If the code chunks are rather large, then splitting them off into their own functions is a good idea, and they can certainly return a bool to indicate success or failure. This can be used in a compact series of nested ifs that’s quite easy to follow as it all fits on one screen, and appropriate variable names are quite good at self-documentation:

    bool success = do_chunk_a();
    if (success) {
    success = do_chunk_b();
    if (success) {
    success = do_chunk_c();
    }
    }

    … which is the whole code block, and easy enough to follow since it’s all visible at once.

    Or, if there’s no subsequent code in the current function, and you really just dislike the nesting, abort the function upon partial failure:

    bool success = do_chunk_a();
    if (!success)
    return false;
    success = do_chunk_b();
    if (!success)
    return false;
    return do_chunk_c();

    Or, if you can’t return upon partial failure, but want to do away with the nesting, use a simpler and more explicit way to chain the successes from each call:

    bool success = do_chunk_a();
    if (success)
    success = do_chunk_b();
    if (success)
    success = do_chunk_c();

    Or, if you really want to reduce your code, why not:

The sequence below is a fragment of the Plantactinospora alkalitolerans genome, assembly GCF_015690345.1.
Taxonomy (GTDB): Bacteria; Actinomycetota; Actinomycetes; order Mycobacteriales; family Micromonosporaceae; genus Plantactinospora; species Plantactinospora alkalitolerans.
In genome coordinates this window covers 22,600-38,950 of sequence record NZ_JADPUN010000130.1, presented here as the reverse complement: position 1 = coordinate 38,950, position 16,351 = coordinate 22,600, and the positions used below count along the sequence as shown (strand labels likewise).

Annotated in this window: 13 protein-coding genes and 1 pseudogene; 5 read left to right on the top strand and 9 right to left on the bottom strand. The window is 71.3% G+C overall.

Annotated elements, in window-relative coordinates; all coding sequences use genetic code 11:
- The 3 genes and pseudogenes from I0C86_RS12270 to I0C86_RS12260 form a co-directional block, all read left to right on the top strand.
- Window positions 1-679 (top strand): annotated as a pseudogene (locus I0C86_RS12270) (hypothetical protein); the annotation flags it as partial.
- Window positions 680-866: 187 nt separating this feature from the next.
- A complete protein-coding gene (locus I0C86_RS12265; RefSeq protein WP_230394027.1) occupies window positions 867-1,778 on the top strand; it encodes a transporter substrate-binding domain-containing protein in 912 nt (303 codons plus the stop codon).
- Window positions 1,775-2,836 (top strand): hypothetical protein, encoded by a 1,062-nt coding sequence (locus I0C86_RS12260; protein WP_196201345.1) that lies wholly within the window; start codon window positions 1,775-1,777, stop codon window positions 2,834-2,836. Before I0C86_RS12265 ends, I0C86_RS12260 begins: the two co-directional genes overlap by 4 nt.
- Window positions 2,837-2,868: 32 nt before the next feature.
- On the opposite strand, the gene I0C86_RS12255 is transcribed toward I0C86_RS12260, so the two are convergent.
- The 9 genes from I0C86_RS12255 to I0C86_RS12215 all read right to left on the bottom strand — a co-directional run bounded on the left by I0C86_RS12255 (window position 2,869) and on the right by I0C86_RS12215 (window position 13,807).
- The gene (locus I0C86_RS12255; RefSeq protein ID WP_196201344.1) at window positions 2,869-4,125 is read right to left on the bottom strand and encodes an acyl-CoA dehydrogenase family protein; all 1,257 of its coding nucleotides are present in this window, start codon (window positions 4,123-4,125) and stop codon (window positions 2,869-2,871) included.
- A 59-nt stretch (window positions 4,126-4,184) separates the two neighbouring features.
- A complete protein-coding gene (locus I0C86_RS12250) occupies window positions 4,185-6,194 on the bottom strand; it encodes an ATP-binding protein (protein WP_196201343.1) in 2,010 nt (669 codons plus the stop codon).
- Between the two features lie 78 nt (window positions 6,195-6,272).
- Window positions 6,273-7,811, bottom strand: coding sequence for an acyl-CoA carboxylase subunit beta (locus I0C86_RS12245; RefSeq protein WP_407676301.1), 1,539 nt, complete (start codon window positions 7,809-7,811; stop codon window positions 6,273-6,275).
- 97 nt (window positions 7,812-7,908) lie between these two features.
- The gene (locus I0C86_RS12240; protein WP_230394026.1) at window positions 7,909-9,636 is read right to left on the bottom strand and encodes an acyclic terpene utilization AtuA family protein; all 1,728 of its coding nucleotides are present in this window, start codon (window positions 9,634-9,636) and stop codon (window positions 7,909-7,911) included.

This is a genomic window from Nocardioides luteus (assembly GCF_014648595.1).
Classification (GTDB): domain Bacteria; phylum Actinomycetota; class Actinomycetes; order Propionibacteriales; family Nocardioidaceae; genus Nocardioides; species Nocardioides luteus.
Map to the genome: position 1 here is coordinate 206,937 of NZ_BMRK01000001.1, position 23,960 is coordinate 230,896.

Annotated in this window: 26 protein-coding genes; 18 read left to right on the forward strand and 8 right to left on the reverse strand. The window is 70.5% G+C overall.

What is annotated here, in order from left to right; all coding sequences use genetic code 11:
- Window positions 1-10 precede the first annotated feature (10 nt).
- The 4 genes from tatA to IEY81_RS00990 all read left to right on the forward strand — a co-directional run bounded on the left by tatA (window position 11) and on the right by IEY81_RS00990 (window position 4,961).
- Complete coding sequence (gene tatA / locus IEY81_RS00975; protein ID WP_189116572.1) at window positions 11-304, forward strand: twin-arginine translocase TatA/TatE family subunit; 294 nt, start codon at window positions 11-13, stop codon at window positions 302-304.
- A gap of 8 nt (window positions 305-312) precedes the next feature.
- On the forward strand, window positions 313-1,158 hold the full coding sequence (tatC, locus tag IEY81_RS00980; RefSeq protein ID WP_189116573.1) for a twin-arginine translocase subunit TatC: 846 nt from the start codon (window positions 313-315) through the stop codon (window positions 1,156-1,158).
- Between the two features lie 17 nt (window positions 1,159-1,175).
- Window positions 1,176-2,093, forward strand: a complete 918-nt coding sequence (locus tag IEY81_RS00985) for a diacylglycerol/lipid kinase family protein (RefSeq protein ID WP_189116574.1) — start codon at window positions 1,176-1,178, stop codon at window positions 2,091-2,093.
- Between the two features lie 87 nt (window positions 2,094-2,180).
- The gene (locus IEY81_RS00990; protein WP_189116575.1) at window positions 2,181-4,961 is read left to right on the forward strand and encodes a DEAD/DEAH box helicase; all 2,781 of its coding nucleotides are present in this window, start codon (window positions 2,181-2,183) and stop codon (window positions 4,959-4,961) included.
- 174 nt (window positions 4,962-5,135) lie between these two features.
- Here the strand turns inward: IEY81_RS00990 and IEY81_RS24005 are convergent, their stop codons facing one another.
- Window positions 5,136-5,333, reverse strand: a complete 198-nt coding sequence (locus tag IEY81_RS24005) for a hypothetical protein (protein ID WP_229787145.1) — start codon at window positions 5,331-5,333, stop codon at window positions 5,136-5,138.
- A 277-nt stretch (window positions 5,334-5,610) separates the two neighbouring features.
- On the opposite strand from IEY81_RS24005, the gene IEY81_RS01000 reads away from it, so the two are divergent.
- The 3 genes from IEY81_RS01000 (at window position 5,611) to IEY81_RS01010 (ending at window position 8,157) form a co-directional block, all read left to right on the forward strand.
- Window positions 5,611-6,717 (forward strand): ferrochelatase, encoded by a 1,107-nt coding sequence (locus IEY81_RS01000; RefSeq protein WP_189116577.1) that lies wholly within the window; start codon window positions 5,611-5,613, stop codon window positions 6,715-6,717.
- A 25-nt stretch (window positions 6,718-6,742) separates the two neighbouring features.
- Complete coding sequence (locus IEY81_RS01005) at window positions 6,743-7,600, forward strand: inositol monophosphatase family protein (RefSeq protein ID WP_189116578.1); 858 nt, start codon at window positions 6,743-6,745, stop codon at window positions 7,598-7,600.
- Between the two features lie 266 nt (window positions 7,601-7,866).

bool success = do_chunk_a() && do_chunk_b() && do_chunk_c();

    This even avoids the user having to figure out the assignment of success to itself business.

    Any of these alternatives are *much* easier to read than your suggestion, IMO.


  • Geoff again

    Geoff againGeoff again

    Author

    Addendum: I’d generally avoid using lazy evaluation in a chained series of && to do a series of steps with significant side effects. If do_chunk_X() just returns a value and doesn’t modify anything, then chaining is probably acceptable.

    if (object->Initialized() && parameter->Initialized())
    object->DoSomethingWith(parameter);

    In C++ the Initialized functions would often be declared const, and not modify the objects they’re called on. Thus, they are conceptually replaced with a true or false, and nothing is hidden.